I admit it. I wanted to go the White House last night. But it wasn’t for the reasons you’re thinking; it wasn’t to celebrate the death of Osama bin Laden. Really, I was curious and wanted to observe the crowd.
No, I didn’t interview anyone (although I thought about it) but there is something to be said for simply watching a celebration that draws thousands to the streets.
First, nearly everyone appeared to be college aged. There were people in trees, people with face paint, people with boom boxes, people riding on the roofs and hoods of cars, people hanging out of sun roofs waving the American flag. And of course many a creative sign. Finally, lest we forget those who were still selling flags at 2 a.m. to color the crowd more patriotic.
Then there was the chanting along the lines of, “U.S.A.! U.S.A.! U.S.A.!” only to be complimented by the incessant honking of cars as they drove past Pennsylvania Avenue. My friend and I tried to get a different chant to catch on, namely: “Pak-i-stan! Pak-i-stan! Pak-i-stan!” We were greeted with nothing but odd and confused looks. I stress the adjective confused.
Who is This Really About?
I hate to break this news to all of you joyful protest goers but this isn’t just about the “U.S.A.” It’s about people and peace across the globe and it’s time we shift the focus from strictly on the west and place it properly to include the east.
To be sure, this is an incredible success for our military and the Obama Administration. In fact, this may very well guarantee his re-election. I am the first to seek justice for those who lost their lives and loved ones on September 11, 2001. So before you think I am being un-American for criticizing the celebration, know that my view of the historical significance of this day is, simply put, much broader.
I will say first, ask yourself this: while we were exercising our right to peaceably assemble at 2:00 a.m., who took time to think about the men, women, and children in places like Pakistan and Afghanistan who are also victims of Osama bin Laden’s violence and extremism? Were you also celebrating this “justice” for them?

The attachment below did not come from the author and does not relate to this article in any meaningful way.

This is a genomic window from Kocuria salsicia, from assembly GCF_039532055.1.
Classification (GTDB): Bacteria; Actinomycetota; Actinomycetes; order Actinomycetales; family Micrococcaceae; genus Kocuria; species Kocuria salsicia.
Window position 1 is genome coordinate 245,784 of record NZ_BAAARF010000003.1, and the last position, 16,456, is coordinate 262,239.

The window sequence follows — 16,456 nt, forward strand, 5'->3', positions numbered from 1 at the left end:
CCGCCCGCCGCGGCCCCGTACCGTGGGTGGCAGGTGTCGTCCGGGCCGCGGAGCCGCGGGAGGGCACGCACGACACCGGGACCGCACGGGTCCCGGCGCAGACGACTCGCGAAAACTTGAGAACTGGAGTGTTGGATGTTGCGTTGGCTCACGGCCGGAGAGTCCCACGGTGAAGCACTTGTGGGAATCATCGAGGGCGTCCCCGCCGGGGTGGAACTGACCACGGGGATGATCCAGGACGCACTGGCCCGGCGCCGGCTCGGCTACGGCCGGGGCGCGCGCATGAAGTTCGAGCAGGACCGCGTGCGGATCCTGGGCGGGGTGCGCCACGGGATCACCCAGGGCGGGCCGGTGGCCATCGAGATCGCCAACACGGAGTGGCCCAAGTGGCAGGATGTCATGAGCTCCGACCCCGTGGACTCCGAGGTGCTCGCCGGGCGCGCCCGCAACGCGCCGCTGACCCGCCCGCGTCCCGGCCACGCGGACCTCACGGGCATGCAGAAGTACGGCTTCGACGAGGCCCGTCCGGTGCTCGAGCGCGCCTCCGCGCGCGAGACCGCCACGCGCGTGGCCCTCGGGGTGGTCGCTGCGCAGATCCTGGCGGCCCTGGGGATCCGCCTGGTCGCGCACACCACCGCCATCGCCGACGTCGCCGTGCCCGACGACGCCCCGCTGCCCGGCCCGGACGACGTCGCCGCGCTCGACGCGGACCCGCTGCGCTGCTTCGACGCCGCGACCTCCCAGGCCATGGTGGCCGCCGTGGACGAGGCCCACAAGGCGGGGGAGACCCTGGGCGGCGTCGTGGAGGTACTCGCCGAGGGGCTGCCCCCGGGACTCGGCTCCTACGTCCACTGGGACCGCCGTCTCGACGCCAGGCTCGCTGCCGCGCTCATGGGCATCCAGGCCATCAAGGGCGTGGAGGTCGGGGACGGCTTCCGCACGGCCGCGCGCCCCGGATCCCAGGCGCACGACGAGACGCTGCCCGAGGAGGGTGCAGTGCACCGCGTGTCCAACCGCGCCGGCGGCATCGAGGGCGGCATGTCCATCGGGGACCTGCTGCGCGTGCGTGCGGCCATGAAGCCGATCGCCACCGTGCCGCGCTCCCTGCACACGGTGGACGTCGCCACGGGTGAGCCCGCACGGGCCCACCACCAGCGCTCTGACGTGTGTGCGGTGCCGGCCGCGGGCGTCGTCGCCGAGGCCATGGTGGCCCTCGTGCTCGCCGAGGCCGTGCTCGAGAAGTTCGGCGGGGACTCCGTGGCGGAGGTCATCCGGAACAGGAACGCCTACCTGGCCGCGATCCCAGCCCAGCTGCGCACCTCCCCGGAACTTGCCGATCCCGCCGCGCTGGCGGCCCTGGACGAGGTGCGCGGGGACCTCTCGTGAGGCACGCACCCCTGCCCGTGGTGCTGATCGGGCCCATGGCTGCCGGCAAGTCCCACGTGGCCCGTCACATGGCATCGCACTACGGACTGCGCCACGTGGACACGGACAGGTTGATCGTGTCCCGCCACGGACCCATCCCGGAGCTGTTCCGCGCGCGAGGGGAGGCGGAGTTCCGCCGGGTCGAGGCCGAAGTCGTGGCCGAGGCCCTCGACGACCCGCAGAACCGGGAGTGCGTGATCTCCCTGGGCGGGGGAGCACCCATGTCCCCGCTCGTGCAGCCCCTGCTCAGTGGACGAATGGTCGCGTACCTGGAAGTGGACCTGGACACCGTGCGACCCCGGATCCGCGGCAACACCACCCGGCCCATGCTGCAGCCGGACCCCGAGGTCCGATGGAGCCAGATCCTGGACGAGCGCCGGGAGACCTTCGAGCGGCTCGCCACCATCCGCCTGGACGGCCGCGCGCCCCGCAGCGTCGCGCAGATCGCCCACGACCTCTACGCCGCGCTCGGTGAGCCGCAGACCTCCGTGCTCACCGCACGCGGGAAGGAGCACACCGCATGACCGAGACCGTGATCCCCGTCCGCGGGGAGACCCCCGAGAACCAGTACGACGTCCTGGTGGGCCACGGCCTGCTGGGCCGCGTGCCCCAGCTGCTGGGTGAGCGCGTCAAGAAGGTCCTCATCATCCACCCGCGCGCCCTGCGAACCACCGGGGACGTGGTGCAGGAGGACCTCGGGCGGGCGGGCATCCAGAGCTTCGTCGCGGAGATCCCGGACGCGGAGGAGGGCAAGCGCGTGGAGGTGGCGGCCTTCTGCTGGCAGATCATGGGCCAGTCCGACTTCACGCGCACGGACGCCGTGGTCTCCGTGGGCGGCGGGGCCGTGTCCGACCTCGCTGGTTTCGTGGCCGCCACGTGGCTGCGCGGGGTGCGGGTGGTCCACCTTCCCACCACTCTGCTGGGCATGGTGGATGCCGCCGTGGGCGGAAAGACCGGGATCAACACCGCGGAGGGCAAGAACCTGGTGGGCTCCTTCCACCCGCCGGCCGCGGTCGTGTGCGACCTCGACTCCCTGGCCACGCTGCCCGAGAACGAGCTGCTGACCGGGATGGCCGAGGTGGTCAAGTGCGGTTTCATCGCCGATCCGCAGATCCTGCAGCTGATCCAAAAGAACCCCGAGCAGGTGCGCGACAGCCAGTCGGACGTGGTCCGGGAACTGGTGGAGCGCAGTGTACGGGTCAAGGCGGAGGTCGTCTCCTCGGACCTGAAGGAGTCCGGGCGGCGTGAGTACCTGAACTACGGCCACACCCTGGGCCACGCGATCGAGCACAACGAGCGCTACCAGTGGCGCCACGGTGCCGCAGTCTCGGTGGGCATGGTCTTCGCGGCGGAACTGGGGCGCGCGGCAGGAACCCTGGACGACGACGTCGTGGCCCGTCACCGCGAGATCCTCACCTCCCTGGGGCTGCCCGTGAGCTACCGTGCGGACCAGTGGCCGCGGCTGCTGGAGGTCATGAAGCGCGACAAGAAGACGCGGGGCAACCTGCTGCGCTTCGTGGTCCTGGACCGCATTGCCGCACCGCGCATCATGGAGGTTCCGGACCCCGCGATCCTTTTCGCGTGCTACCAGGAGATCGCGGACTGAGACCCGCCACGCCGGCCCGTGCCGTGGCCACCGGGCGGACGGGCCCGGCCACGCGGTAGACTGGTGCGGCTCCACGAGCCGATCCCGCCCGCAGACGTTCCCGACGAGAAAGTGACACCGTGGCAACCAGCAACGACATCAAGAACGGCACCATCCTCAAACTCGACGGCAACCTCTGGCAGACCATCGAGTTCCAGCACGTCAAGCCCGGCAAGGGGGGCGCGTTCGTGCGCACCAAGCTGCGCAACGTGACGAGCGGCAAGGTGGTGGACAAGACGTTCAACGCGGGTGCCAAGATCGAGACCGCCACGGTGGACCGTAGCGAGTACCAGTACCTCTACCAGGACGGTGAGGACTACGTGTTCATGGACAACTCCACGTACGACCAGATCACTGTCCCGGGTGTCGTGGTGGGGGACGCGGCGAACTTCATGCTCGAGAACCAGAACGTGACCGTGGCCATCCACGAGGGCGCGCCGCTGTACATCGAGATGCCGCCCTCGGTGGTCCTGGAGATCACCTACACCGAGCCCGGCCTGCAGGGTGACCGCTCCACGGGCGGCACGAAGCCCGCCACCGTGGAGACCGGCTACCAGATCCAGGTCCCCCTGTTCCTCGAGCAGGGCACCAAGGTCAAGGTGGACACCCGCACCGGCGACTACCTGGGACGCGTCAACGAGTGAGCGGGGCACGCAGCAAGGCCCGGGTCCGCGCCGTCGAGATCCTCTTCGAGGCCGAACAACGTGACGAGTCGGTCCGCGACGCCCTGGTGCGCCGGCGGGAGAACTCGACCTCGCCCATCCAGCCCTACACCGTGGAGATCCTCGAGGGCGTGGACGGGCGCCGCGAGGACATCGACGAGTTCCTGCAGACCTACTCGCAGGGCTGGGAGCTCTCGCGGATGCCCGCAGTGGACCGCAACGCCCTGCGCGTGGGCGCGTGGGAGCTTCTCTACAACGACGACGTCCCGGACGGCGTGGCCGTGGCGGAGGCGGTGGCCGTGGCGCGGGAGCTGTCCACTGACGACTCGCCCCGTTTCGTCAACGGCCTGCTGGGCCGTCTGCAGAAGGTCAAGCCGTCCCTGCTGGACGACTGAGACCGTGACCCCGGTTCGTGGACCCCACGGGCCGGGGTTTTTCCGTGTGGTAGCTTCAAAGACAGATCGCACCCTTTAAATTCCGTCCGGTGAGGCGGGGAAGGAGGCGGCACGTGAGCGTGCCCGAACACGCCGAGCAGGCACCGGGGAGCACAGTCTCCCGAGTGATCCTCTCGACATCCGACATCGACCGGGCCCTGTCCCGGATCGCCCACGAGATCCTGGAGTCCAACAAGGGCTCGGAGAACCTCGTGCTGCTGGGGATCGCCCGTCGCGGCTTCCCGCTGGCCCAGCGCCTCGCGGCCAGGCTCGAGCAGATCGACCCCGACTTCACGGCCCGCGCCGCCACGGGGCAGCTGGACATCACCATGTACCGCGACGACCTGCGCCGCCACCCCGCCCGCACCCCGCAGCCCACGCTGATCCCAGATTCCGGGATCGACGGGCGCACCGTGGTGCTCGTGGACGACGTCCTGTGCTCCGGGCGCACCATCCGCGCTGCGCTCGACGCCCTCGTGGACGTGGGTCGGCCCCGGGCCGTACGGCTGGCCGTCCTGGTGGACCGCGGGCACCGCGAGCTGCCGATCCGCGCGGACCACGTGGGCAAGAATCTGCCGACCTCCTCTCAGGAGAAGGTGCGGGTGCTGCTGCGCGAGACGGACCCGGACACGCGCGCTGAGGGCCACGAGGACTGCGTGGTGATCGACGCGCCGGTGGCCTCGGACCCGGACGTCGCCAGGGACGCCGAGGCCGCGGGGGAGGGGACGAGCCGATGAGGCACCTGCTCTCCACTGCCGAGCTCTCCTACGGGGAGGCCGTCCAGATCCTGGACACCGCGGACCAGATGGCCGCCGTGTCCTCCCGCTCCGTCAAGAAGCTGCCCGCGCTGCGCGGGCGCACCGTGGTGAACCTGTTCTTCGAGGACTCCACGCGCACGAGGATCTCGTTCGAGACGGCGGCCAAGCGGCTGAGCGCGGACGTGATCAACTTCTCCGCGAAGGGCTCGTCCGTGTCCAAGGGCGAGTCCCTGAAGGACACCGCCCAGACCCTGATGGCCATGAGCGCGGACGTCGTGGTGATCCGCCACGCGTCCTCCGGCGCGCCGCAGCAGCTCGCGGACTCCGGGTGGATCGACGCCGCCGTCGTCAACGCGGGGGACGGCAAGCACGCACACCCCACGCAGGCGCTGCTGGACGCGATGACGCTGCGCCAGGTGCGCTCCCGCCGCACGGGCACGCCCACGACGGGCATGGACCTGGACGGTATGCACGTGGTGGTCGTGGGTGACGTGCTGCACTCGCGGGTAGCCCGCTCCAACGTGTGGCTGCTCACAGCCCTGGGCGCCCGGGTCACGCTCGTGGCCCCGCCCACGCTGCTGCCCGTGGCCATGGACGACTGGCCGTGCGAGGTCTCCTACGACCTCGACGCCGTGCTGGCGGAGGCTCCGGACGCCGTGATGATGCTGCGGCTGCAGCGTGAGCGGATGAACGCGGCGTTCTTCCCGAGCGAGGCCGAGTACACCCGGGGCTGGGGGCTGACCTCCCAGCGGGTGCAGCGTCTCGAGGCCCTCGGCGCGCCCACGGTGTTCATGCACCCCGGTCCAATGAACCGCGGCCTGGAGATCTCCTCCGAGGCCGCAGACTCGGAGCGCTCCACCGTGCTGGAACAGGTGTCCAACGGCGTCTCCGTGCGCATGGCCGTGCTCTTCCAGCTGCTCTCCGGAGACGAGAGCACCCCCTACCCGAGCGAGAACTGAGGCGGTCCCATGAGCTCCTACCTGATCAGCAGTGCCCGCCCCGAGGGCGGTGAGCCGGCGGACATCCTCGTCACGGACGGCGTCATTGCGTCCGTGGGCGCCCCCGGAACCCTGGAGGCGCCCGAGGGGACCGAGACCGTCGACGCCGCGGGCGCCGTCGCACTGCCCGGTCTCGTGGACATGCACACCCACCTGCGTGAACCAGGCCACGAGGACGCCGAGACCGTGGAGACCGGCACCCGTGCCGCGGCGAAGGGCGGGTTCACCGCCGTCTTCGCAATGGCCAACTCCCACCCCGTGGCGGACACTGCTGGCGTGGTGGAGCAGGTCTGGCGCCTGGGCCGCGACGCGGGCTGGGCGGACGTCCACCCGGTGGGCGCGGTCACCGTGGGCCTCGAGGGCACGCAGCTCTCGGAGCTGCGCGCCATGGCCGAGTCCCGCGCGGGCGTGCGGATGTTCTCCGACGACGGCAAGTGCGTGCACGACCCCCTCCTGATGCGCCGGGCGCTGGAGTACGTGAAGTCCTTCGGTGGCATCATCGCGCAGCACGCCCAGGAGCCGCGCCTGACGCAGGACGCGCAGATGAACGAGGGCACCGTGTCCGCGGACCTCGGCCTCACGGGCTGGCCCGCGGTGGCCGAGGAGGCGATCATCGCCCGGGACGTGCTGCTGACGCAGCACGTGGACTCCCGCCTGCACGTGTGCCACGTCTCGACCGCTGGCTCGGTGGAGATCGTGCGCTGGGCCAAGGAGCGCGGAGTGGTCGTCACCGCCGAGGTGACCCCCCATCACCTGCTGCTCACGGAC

The reality is that bin Laden’s ideals are still thriving in many corners of the world and the death of a leader often only incites more violence and anger. What will this really mean for the Middle East? What will it mean for the United States? These are unanswerable questions but ones that should be within the framework as we choose to “celebrate” the death of a ruthless extremist.
Second, this. Yes, the might of the American military succeeded in killing bin Laden but we would not have accomplished this without intelligence and cooperation from Pakistan.
A Glance Beyond This Moment
Most importantly, the bigger issue. Bin Laden was the poster boy for the anger that followed the September 11th attacks. He was considered the mastermind – and he needed to be brought to justice. But he was also the leader of a faction of extremism that is not going to vanish from this earth simply because bin Laden is dead.
I certainly hope that many feel a sense of closure for those who were lost on that fateful day but the reality is that others will continue to foster the beliefs that are embodied in this extremism. Only if these views are countered and exterminated from the earth will there be true cause to celebrate. Until then, I will honor the men and women in uniform; I will honor those we lost that fateful day; and I will envision a bigger triumph that will end this extremism and violence once and for all.